Monday I intentionally took it easy and let some antibiotics battle a sinus infection. Tuesday I finally got around to reading the last few chapters of my story, and then instead of continuing on, I made writing goals for the year. The good thing was that in them, I decided to re-invoke NaNo with a 2,000 word daily goal until I finish my first draft. Starting, tomorrow, of course. 🙂
Yesterday was the day, and it took me half the day to get around to sitting down and writing, but I did it! I got my words in, and now I’m rolling.
This morning I was dead asleep when something in my dream was so humorous that I laughed out loud and woke myself up! Have you ever done that? I’m not sure I have. The bonus was that I could remember it all, and it gave me a great idea for some character development in my story.
I guess even my subconscious is back in the game! 2020 is going to be the best year yet. Happy New Year!
I just won NaNo! What’s that you say? Why yes, it is the very last day of the month, but that’s not what counts. What matters is that I set this goal to write 50,000 words in one month, and I did it!
My local writing group knows I love to start new stories. I’m really good at first chapters, and even seconds and thirds. Short stories, poems, essays? Totally! But I’ve never attempted a whole novel. I’m easily distracted with shiny new story ideas.
The more I learned about fiction writing and novel structure, the more I wanted to give it a try. Then the doubts set in. Could I write an entire novel? Did I have the stamina? The perseverance?
I owe my success today in large part to a local writing conference I attended where a presenter taught how to set goals and make them happen. Namely it came down to making an actual contract with yourself, setting up rewards and consequences, and recruiting people to check on you throughout the process. The stick, and the carrot, for all us little bunnies.
This worked beautifully for me, and since I won, I don’t have to go scrub out my husband’s work car. Yes, the stakes were high! 🙂
My husband and my kiddos were also a huge part of making this happen. If I succeeded, there was a reward for the kids too–a fun night out, so that helped, but I think they would have done it anyway. Carving so much time for writing out of my days wasn’t easy, and they really picked up the slack.
The best part is that this last week my kids, ages 6-15, have literally begged me to read them a chapter or two from my manuscript each night before bed. It is an upper Middle Grade book, designed for ages 10-14, so it has been perfect to share with them. Their enthusiasm reminds me why I’m doing this.
My word count goal for this novel is more like 60,000 words, as it is science fiction, so I still have about 10,000 to go. And lots of editing! But, I never would have been motivated to push myself this far without the NaNo challenge.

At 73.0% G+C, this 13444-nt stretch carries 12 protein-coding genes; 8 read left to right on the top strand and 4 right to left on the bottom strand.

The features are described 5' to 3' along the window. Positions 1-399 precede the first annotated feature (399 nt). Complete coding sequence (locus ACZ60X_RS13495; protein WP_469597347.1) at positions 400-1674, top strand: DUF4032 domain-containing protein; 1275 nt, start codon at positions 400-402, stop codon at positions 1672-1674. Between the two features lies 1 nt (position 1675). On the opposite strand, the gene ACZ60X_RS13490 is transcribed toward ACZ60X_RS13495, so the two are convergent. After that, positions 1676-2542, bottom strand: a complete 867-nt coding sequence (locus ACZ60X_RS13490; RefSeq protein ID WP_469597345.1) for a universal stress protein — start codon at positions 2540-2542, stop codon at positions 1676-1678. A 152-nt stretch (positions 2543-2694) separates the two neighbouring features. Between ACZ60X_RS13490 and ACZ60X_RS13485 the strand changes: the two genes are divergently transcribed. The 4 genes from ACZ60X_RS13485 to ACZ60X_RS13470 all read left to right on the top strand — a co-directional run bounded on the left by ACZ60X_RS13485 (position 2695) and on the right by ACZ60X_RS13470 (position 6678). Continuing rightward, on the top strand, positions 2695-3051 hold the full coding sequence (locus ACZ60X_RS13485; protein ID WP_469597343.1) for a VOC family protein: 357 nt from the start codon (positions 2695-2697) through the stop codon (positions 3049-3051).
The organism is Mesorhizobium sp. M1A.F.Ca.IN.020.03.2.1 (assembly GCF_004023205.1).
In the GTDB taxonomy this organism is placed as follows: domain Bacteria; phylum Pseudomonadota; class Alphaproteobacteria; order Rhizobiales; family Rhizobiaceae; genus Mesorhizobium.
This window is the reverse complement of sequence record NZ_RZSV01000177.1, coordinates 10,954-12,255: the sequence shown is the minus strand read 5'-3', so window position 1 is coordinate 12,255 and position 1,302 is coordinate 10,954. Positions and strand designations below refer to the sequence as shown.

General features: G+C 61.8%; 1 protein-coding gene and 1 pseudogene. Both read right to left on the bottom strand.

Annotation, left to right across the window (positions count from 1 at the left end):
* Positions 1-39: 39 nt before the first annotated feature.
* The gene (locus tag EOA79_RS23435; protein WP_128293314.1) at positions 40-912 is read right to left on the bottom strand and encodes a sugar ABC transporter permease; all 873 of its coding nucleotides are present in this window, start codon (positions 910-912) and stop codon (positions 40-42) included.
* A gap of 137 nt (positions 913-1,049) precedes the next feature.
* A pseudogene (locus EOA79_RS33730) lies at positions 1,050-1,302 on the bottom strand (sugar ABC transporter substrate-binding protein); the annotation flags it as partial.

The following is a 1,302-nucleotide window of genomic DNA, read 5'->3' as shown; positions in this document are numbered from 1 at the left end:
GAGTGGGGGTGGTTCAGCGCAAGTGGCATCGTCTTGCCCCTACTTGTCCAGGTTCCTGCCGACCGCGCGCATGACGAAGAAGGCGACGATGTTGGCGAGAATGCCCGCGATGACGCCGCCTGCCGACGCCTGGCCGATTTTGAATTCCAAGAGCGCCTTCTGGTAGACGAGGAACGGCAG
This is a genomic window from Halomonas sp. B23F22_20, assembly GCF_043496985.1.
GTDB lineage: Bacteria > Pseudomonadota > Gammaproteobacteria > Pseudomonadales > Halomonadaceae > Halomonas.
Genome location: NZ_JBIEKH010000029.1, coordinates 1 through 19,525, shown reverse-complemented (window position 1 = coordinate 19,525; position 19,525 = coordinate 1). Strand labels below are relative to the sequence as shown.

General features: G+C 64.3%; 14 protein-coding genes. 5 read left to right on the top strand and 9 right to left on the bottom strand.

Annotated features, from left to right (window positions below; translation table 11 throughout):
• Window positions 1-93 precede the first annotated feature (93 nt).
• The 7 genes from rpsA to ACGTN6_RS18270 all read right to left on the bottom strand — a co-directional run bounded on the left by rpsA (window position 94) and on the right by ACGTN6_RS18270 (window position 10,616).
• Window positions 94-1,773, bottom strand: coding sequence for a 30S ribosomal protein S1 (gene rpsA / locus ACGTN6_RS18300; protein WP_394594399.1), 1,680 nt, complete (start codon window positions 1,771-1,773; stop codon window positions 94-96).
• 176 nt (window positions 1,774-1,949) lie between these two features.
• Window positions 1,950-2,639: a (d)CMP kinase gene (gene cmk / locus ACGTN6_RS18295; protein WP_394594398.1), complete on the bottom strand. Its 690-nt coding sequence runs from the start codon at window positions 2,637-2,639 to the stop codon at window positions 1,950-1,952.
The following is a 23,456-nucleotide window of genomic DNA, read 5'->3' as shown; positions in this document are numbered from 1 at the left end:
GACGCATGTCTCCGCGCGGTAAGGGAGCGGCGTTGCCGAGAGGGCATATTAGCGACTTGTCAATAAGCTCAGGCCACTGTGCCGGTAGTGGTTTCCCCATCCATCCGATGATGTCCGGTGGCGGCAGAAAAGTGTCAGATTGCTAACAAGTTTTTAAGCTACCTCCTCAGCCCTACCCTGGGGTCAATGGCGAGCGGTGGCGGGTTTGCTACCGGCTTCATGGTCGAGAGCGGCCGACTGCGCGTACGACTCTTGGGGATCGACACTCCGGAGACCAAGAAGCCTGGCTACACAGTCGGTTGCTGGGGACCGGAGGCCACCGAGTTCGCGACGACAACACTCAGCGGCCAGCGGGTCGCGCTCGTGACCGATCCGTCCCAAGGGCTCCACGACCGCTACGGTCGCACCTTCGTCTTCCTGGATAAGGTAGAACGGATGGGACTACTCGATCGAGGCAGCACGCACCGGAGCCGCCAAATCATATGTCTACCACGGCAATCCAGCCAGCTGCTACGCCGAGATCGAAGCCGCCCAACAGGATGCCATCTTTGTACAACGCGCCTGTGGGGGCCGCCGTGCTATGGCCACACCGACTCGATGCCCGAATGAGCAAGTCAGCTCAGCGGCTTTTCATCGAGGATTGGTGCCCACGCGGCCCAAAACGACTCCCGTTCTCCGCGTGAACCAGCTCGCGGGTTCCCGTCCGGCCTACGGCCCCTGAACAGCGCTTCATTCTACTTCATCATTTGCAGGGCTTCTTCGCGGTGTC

Now that I’ve established a daily writing habit, I plan to keep it up. Perhaps not for as much time, but every little bit gets you one step closer, right? December is going to be a recovery month, filled with family, white sparkly Christmas lights and hot cocoa!
Two weeks in to this challenge, and I just hit 25,000 words. The first week was exhilarating, the second week was grueling, but I am right on schedule. On Saturday my region had a large “Midway Write-In” event. It was fun to write alongside others on the same journey.
I experienced my first “Word Wars” at the event. Basically they last anywhere from 5 to 45 minutes, and you write as fast and furious as you can. It’s all stream of consciousness writing. It’s messy and creative and ensures that your inner editor can’t come out to play.
Since you can’t stop to think or consider how you want a scene to play out, you just jump in. Sometimes I would change my mind part way in, and instead of going back I would just start again, right where I was. The whole focus is on your total number of words written.
It did help me get words down, but honestly, I wasn’t sure how helpful it was for me overall. I don’t want to just write 50,000 words, I want a coherent first draft at the end of this. To do this, I need to strategize and weigh options as I write.
I realized today, though, that it had been a helpful exercise. While I still prefer to take things a bit slower and imagine each scene before writing it, the after effects of the weekend’s Word Wars helped me shove many of my editing urges aside and embrace a more creative approach. Today I am grateful that the words flowed freely. Now I just need to get my snacking under control!